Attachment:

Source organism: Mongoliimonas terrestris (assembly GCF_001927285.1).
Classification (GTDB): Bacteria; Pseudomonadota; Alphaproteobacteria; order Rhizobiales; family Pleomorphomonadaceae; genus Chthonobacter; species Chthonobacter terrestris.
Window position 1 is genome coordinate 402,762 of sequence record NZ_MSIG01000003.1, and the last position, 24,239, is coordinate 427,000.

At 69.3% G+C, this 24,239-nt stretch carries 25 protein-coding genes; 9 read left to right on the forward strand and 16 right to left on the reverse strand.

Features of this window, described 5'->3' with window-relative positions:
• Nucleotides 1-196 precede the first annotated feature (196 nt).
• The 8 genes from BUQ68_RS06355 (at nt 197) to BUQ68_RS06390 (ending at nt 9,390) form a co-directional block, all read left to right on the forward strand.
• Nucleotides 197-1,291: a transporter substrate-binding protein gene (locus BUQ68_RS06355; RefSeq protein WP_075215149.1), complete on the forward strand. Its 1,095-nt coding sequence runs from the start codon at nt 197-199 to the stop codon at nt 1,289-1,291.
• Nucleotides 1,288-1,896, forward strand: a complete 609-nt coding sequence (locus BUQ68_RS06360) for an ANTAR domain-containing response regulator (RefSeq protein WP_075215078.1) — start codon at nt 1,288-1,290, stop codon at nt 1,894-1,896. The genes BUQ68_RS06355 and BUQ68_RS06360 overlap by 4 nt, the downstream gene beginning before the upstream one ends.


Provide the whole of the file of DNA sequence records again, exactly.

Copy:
Source organism: Mongoliimonas terrestris (assembly GCF_001927285.1).
Classification (GTDB): Bacteria; Pseudomonadota; Alphaproteobacteria; order Rhizobiales; family Pleomorphomonadaceae; genus Chthonobacter; species Chthonobacter terrestris.
Window position 1 is genome coordinate 402,762 of sequence record NZ_MSIG01000003.1, and the last position, 24,239, is coordinate 427,000.

At 69.3% G+C, this 24,239-nt stretch carries 25 protein-coding genes; 9 read left to right on the forward strand and 16 right to left on the reverse strand.

Features of this window, described 5'->3' with window-relative positions:
• Nucleotides 1-196 precede the first annotated feature (196 nt).
• The 8 genes from BUQ68_RS06355 (at nt 197) to BUQ68_RS06390 (ending at nt 9,390) form a co-directional block, all read left to right on the forward strand.
• Nucleotides 197-1,291: a transporter substrate-binding protein gene (locus BUQ68_RS06355; RefSeq protein WP_075215149.1), complete on the forward strand. Its 1,095-nt coding sequence runs from the start codon at nt 197-199 to the stop codon at nt 1,289-1,291.
• Nucleotides 1,288-1,896, forward strand: a complete 609-nt coding sequence (locus BUQ68_RS06360) for an ANTAR domain-containing response regulator (RefSeq protein WP_075215078.1) — start codon at nt 1,288-1,290, stop codon at nt 1,894-1,896. The genes BUQ68_RS06355 and BUQ68_RS06360 overlap by 4 nt, the downstream gene beginning before the upstream one ends.